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WHAT THE ANIMALS DO AND SAY. "Could you not tell us a traveller's story of some strange people that we have never heard of before?" said Harry to his mother, the next evening. After a moment or two of thought, Mis. Chilton said, "Yes, I will tell you about a people who are great travellers. They take journeys every year of their lives. They dislike cold weather so much that they go always before winter, so as to find a warmer climate." "They... more...

MAY MORNING AND NEW YEAR'S EVE. It is the evening before the first of May, and the boys are looking forward to a May-day festival with the children in the neighborhood. Mrs. Chilton read aloud these beautiful lines of Milton:— Now the bright morning star, Day's harbinger,Comes dancing from the east, and loads with herThe flowery May, who from her green lap throwsThe yellow cowslip, and the pale primrose.     Hail... more...

THE OLD GARRET Boys are not apt to forget a promise of a story. Frank and Harry did not fail to call upon their mother for the history of the old musket. "It appeared to me," said the mother, "that the old musket was not very willing to tell his story. He had a sort of old republican pride, and felt himself superior to the rest of the company in character and importance. When he had made himself heard in the world hitherto, it had always been... more...

TRUE STORIES ABOUT DOGS AND CATS. In a pretty, quiet village in New England lived Mary Chilton. She was a widow. She had two sons; and it was the occupation and the happiness of her life to do all she could to make her boys good and happy. I should say to help and teach them to be good and happy; for boys and girls must make themselves good; and then, of course, they will be happy; and no one can be made good or happy against his will. I hear... more...

It is the pleasant twilight hour, and Frank and Harry Chilton are in their accustomed seat by their mother's side in the old sofa, that same comfortable old sofa, which might have listened to many pleasant and interesting stories that will never be told. Mother, said Frank, you have often promised us that some time you would tell us about your travels in Europe. This is a good stormy evening, and no one will come in to interrupt you; so please,... more...


THE OLD GARRET. "Pray, dear Mother," said the boys, "tell us what else you heard in the old garret." "You know," said she, "it was on a rainy Sunday when my mother sent me up there with my book, Pilgrim's Progress. This book always delighted me, and set my fancy to work in some way or other. After reading a while, I began to look at the queer old things in the garret. Pussy began to purr louder and louder, and at last I fell again into the... more...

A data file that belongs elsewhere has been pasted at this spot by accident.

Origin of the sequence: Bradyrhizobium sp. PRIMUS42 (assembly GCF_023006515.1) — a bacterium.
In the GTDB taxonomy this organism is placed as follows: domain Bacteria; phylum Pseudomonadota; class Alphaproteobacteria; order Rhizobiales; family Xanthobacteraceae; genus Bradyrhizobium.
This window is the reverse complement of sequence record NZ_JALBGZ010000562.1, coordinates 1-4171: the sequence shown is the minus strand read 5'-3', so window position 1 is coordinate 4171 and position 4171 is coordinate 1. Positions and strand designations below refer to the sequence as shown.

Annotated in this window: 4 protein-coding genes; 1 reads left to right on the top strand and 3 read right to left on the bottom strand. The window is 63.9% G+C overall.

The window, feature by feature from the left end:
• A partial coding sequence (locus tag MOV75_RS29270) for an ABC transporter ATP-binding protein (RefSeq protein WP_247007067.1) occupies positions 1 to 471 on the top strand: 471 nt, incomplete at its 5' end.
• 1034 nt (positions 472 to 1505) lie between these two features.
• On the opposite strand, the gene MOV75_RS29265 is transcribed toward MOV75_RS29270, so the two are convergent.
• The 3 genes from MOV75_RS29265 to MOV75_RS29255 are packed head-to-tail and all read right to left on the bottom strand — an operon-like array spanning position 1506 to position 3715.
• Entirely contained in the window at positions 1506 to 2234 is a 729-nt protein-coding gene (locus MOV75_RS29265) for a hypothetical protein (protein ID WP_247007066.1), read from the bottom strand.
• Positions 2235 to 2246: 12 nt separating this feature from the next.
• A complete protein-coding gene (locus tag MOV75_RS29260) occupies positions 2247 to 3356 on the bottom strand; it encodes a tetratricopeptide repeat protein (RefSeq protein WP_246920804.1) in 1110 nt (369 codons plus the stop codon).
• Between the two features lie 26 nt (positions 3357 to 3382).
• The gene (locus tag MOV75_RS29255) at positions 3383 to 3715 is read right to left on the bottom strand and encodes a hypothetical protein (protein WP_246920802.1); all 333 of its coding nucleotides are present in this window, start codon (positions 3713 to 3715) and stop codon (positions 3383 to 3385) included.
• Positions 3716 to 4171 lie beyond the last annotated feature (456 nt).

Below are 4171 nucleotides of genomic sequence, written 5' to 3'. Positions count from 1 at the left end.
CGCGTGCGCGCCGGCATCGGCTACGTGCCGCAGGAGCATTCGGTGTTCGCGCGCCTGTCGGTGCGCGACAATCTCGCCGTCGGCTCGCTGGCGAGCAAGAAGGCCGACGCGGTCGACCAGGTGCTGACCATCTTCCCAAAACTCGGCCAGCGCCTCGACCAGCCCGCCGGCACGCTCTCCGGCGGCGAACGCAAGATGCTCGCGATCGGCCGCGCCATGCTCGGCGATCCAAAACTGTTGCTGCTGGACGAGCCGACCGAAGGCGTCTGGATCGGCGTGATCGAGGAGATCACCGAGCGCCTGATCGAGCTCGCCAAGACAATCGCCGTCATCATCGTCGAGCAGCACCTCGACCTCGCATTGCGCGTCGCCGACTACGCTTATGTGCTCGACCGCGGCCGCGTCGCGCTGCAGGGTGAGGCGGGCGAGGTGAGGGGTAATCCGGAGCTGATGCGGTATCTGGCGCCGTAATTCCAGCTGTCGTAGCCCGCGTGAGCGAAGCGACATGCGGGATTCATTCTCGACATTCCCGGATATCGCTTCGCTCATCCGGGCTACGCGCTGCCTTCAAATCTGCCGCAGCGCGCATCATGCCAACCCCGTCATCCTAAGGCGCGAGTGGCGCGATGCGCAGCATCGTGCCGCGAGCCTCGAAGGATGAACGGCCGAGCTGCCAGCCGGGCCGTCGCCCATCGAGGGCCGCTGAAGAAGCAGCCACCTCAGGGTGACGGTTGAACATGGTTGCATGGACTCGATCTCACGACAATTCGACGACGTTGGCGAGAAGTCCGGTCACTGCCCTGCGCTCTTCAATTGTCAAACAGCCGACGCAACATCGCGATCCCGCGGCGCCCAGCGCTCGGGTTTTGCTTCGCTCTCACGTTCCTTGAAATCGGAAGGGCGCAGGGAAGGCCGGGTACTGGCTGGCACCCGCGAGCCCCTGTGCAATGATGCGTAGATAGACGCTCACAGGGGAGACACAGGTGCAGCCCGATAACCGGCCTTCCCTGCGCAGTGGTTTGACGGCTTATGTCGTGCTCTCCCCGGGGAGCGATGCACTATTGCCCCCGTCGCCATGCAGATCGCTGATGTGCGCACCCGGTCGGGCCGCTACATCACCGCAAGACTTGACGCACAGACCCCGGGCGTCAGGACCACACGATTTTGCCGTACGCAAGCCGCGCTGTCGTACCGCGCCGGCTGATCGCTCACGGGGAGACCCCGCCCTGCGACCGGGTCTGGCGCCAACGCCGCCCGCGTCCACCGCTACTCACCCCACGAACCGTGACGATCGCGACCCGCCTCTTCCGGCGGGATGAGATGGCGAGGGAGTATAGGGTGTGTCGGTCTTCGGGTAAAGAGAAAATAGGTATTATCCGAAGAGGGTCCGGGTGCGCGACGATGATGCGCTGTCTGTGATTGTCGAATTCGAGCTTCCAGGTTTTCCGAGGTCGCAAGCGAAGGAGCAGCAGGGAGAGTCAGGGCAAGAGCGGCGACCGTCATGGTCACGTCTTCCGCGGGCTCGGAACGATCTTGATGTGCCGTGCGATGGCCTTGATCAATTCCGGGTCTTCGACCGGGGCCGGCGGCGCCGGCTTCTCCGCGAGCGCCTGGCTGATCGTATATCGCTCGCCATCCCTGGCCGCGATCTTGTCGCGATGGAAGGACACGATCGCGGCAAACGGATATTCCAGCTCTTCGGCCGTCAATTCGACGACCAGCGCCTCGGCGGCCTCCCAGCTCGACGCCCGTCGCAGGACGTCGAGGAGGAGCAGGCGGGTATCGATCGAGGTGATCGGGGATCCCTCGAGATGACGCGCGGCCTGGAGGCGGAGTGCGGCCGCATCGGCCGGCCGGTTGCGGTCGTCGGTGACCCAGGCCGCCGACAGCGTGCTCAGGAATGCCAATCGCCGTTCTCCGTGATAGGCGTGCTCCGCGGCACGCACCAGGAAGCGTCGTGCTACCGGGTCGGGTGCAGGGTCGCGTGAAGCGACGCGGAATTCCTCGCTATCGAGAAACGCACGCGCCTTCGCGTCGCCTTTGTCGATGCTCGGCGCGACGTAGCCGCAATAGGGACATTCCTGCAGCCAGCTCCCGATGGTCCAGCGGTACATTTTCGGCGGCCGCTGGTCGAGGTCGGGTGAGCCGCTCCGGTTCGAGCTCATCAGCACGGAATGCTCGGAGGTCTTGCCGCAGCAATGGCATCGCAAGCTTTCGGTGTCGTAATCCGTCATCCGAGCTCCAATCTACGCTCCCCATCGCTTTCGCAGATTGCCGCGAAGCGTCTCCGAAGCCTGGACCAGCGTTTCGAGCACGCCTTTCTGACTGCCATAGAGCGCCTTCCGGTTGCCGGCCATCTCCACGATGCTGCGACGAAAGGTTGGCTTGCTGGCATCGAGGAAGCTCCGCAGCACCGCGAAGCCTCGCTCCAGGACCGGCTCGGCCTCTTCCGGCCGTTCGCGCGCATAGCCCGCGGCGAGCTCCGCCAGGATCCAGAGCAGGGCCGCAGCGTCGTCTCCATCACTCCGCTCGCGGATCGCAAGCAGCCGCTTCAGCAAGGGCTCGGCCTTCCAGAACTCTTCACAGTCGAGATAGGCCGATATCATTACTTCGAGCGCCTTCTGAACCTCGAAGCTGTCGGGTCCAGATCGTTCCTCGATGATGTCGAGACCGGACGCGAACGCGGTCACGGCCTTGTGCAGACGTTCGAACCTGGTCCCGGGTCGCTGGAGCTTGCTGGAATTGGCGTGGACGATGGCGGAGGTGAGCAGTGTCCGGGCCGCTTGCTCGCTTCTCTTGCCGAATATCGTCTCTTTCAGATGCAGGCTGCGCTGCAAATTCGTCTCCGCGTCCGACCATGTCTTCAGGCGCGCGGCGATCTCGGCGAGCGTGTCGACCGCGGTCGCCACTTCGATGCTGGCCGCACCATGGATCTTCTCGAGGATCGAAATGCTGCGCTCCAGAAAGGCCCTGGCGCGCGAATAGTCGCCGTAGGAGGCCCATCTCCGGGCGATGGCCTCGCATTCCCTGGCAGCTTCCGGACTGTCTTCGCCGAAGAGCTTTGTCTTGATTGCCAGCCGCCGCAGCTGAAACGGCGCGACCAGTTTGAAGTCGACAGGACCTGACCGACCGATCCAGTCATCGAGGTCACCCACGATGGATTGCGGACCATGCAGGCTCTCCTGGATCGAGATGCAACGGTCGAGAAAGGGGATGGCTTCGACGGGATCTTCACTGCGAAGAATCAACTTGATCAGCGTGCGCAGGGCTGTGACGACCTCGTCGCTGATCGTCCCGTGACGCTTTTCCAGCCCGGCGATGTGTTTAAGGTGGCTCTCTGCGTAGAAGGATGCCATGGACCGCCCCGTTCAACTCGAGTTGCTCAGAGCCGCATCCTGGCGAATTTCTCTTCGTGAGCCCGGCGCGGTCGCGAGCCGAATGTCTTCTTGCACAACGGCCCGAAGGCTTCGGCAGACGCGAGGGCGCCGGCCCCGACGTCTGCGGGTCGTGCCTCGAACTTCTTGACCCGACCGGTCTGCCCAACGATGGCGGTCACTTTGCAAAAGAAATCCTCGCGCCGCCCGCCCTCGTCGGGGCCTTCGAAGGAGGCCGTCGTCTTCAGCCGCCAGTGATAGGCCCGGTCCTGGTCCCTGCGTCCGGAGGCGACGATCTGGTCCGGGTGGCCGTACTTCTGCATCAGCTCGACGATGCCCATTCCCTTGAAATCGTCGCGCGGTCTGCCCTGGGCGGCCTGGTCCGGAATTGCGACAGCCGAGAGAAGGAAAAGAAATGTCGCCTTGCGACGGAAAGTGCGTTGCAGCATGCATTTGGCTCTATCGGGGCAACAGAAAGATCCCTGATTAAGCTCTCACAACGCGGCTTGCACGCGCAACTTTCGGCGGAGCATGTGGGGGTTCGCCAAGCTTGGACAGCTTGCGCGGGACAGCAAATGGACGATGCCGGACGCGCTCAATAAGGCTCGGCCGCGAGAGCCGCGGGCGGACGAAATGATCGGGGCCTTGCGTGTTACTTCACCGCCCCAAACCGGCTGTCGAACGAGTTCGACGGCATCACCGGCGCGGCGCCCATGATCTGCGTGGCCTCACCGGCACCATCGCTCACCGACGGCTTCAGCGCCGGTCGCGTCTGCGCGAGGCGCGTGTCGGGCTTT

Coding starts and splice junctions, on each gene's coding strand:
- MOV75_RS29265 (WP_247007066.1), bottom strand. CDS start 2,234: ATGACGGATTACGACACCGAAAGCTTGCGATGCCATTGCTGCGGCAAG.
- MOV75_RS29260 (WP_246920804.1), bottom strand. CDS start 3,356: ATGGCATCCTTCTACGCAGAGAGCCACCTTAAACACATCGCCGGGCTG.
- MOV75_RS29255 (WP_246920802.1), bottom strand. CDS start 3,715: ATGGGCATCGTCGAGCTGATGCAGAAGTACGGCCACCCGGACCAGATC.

THE PEDLER OF DUST STICKS. One day I went to visit a friend, a lady, who came from Hamburg, in Germany. I was much pleased with a portrait which was hanging up in her room, and I was particularly struck by the ornamental drawings with which the picture was surrounded. They consisted of whip handles, canes, piano keys, mouth-pieces for wind instruments, all sorts of umbrellas, and many more things, of every sort, made of cane and whalebone. The... more...

This little story I have translated from the French of Mademoiselle Montgolfier. If children enjoy it as much as I have, and think it as pretty, they will not regret that I have preferred it to any thing I could write for them. Mademoiselle Montgolfier says in her preface to the little book, "Notwithstanding the fanciful character of this story, it is, in fact, simply a little lesson in Natural History," and that "she would engage for the truth... more...

ANNIE'S GARDEN.   In little Annie's garden    Grew all sorts of posies;  There were pinks, and mignonette,    And tulips, and roses.   Sweet peas, and morning glories,    A bed of violets blue,  And marigolds, and asters,    In Annie's garden grew.   There the bees went for honey,    And the... more...

HYMNS.     "SUFFER LITTLE CHILDREN TO COME UNTO ME." "Let little children come to me,"—This is what the Saviour said;Little children, come and seeWhere these gracious words are read. Often on these pages look,—Of the love of God they tell;'Tis indeed a holy book,—Learn to read and love it well. Thus you hear the Saviour speak,—"Come ye all and learn of me";He was gentle, lowly, meek,—So should all... more...